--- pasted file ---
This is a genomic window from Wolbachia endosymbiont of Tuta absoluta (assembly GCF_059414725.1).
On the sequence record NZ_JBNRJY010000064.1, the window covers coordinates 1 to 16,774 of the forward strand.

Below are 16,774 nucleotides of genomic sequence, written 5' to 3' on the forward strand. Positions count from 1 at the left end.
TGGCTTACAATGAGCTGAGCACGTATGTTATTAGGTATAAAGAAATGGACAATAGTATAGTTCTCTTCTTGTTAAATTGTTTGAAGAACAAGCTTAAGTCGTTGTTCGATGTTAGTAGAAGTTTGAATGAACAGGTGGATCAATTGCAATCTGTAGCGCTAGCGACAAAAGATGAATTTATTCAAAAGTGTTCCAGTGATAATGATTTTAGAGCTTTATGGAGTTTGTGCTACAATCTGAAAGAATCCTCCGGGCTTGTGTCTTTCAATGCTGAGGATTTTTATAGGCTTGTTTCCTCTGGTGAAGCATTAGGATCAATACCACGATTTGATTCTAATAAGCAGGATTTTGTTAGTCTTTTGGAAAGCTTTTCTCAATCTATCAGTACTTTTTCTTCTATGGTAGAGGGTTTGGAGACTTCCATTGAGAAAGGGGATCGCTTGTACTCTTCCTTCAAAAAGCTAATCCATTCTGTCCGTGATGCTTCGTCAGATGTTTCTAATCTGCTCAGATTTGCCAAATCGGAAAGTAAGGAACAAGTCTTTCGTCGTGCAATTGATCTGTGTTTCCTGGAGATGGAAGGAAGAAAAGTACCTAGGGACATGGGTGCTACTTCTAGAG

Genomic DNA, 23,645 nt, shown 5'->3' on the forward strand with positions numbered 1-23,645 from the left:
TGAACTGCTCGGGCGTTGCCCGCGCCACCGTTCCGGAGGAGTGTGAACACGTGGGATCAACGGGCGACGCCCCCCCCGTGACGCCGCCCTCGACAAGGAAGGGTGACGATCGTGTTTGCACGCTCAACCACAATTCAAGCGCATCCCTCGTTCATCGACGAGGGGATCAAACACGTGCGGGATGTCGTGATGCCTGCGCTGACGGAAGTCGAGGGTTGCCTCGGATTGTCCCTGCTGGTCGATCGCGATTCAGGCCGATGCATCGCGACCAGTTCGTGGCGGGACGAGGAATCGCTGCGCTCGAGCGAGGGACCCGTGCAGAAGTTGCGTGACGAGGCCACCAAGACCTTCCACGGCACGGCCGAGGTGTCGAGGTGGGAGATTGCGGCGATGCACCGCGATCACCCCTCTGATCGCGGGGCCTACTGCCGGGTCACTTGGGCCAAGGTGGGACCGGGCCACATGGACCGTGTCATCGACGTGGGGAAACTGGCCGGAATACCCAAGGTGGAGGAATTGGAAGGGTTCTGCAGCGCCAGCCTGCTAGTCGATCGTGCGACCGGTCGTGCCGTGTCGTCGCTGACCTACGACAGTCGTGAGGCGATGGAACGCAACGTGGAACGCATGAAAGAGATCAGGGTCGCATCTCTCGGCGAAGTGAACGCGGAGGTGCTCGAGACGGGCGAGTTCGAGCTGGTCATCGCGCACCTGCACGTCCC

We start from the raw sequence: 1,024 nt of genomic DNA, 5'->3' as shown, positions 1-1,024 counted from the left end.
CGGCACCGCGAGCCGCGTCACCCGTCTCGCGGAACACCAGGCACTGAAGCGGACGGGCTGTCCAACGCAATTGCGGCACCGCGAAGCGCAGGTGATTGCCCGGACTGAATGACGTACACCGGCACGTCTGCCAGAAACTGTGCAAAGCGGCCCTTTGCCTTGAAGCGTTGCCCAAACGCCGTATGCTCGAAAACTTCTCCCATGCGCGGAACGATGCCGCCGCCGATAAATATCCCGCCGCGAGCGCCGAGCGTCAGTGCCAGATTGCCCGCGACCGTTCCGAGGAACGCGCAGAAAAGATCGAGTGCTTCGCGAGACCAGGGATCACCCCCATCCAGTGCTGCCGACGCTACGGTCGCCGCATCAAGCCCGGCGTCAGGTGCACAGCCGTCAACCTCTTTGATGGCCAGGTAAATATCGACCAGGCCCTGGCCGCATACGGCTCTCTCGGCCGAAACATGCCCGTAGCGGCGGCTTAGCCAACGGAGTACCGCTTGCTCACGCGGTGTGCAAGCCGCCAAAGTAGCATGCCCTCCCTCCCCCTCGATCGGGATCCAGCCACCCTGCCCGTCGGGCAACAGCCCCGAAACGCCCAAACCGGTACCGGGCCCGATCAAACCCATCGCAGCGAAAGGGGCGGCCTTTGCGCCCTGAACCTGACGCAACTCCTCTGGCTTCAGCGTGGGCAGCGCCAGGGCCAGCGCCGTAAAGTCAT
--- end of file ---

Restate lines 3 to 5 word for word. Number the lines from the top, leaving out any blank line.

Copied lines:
Below are 16,774 nucleotides of genomic sequence, written 5' to 3' on the forward strand. Positions count from 1 at the left end.
TGGCTTACAATGAGCTGAGCACGTATGTTATTAGGTATAAAGAAATGGACAATAGTATAGTTCTCTTCTTGTTAAATTGTTTGAAGAACAAGCTTAAGTCGTTGTTCGATGTTAGTAGAAGTTTGAATGAACAGGTGGATCAATTGCAATCTGTAGCGCTAGCGACAAAAGATGAATTTATTCAAAAGTGTTCCAGTGATAATGATTTTAGAGCTTTATGGAGTTTGTGCTACAATCTGAAAGAATCCTCCGGGCTTGTGTCTTTCAATGCTGAGGATTTTTATAGGCTTGTTTCCTCTGGTGAAGCATTAGGATCAATACCACGATTTGATTCTAATAAGCAGGATTTTGTTAGTCTTTTGGAAAGCTTTTCTCAATCTATCAGTACTTTTTCTTCTATGGTAGAGGGTTTGGAGACTTCCATTGAGAAAGGGGATCGCTTGTACTCTTCCTTCAAAAAGCTAATCCATTCTGTCCGTGATGCTTCGTCAGATGTTTCTAATCTGCTCAGATTTGCCAAATCGGAAAGTAAGGAACAAGTCTTTCGTCGTGCAATTGATCTGTGTTTCCTGGAGATGGAAGGAAGAAAAGTACCTAGGGACATGGGTGCTACTTCTAGAG

Genomic DNA, 23,645 nt, shown 5'->3' on the forward strand with positions numbered 1-23,645 from the left: